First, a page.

Today’s Editorial for March 25: To grow or not to grow

The work permit numbers show Cayman’s
population is declining. Indications are that over the next few months, as
seasonal workers leave and the current school year ends, there will be another
rash of foreign workers leaving.

One line of thought is that
everyone who leaves can be easily replaced when needed.  Although it is always difficult to replace
expertise and local knowledge, at one time it was at least easy to replace the
bodies that left.

Cayman should not be so sure that is
the way it will be in the future. It now has a higher cost of living than ever
before; crime rates are higher than ever before; the animosities between
Caymanians and expatriates are higher than ever before; and the threat of
taxation looms, even if the government is fighting against it.  Cayman still is a special place, but it has
some serious problems right now. Recruiting good people will likely be a challenge
for some time to come.

There are also consequences of a
declining population. There will be fewer people to support the many
Caymanian-owned businesses; less support means that some businesses will close
– meaning more unemployment – and others will have to reduce their selection of
goods and services.  Some of the things
we have taken for granted will start to disappear.

Caymanian landlords will also find
it difficult to rent their accommodations and with decreasing demand will come
a corresponding decrease in rents. Mortgages will then become more difficult to
pay.

But even more critically, there’s
this to think about: a declining population means there are fewer people to
support the expenditures of government. 
Right now, expatriates help pay the tax bill through consumption taxes,
licensing fees and so forth.  Fewer
expatriate workers mean more of the tax bill is left to Caymanians.

All of these reasons are why
Premier McKeeva Bush is advocating growth, through new projects and more
liberal immigration policies.

It’s true that there are some
negative things about growth as well, but the alternative is not very attractive
at all.

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5 COMMENTS

  1. Agree with you broadly, Mr Editor.
    But there must be transparency and no cronyism about any and all development proposals; and extreme care about potential investors, individual, corporate and state/country. We do not want Stanford and his ilk in Cayman.

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  2. It needs to be said again that rollover has been an unmitigated disaster for Cayman. Those relatively free spending expats are gone for good and people aren’t lining up to replace them because word has gotten out that Cayman isn’t the place it used to be.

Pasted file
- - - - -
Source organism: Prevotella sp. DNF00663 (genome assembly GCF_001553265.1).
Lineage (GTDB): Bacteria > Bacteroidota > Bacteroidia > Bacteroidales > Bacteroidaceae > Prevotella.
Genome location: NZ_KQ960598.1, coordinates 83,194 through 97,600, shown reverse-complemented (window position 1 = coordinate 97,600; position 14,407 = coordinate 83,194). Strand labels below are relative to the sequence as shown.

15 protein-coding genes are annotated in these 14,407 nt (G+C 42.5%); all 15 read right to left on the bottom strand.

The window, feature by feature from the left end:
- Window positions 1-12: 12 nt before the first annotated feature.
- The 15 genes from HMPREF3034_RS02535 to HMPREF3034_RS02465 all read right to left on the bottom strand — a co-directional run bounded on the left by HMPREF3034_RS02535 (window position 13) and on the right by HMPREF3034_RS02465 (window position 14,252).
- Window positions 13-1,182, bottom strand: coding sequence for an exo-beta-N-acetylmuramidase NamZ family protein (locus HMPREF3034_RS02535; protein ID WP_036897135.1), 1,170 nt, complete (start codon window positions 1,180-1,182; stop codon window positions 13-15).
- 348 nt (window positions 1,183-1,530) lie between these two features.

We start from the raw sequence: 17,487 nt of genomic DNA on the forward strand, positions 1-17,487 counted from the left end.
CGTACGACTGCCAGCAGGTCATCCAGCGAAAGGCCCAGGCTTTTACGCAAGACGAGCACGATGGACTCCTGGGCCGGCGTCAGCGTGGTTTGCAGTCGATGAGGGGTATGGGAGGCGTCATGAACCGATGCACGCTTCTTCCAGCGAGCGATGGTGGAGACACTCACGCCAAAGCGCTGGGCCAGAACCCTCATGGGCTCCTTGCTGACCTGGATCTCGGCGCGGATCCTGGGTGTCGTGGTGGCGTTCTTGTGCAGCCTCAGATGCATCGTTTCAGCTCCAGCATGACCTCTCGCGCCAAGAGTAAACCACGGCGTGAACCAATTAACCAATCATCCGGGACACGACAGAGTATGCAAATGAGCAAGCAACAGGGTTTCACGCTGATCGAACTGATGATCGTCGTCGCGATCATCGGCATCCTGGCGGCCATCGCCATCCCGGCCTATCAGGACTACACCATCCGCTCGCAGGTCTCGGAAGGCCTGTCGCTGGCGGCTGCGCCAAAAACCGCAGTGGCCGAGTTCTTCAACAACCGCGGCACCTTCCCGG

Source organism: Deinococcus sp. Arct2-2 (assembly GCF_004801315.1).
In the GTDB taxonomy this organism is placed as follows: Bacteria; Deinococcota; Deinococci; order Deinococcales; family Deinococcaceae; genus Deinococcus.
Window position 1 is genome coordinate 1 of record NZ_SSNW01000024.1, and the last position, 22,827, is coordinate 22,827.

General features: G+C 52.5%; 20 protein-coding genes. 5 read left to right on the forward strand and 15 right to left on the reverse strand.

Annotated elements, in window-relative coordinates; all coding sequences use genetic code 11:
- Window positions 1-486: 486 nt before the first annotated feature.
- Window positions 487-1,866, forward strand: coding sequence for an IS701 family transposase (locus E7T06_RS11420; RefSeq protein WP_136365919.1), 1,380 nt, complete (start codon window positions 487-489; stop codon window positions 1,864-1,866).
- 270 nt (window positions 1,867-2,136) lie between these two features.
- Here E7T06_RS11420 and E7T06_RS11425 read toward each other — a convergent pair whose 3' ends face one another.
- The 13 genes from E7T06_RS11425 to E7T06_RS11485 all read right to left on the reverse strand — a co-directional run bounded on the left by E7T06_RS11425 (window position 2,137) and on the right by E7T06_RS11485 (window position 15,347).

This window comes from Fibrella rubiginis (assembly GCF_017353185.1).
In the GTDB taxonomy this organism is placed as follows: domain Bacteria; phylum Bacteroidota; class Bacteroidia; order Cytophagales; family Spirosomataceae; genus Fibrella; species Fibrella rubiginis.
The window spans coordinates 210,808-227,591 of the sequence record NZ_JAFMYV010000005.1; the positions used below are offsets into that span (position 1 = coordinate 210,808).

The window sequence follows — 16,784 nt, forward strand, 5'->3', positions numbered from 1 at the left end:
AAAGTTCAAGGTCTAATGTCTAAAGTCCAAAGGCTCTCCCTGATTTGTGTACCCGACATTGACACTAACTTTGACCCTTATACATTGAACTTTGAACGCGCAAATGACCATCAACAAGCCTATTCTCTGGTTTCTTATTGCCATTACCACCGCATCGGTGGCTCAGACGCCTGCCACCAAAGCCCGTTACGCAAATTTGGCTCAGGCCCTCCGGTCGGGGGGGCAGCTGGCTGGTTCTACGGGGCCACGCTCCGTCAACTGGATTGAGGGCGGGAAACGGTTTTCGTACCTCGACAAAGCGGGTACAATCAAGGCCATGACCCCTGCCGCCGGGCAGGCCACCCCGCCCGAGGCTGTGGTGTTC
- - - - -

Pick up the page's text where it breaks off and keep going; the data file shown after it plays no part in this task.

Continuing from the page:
Direct taxation will have the very same effect too. People will leave, and in greater numbers than before.

    It’s all going to be a lot of fun to watch actually.

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  3. EXACTLY right old diver.

    The Roll over was supposed to protect Caymanians and give them jobs that the expats left behind.

    Well….Right now there are 6k unemployed Caymanians, and 10K plus expats removed from the island. In the last 2 years.

    Theoretically, there should be 0 Unemployed caymanians and 4K spare jobs. But statistics say the exact opposite.

    The roll over did not accomplish anything but placing the island in the predicament it’s in now. Rampant unemployment and ALOT of long standing and successful business’s closing down. And it’s still ongoing.

    So i guess the roll over is pointless. It doenst’ not safeguard jobs for Caymanians. At all.

    But…..being pro roll over gets ya votes. Even though it’s obviously bad for the country.

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  4. Many people have warned of this throughout the Anti Expat rallying over the past few years. Expats were blamed for everything from taking jobs from Caymanians to the increase in crime. This is all the result of the hatred shown to outsiders whom only want to make a better life for themselves.

    This is just the beginning there’s still more to come and Caymanians will have what they wanted and asked for, Cayman for Caymanians only…

    Fact: Every Country that embraced a zenophobic attitude and praticed racial cleansing has fallen to ruins.

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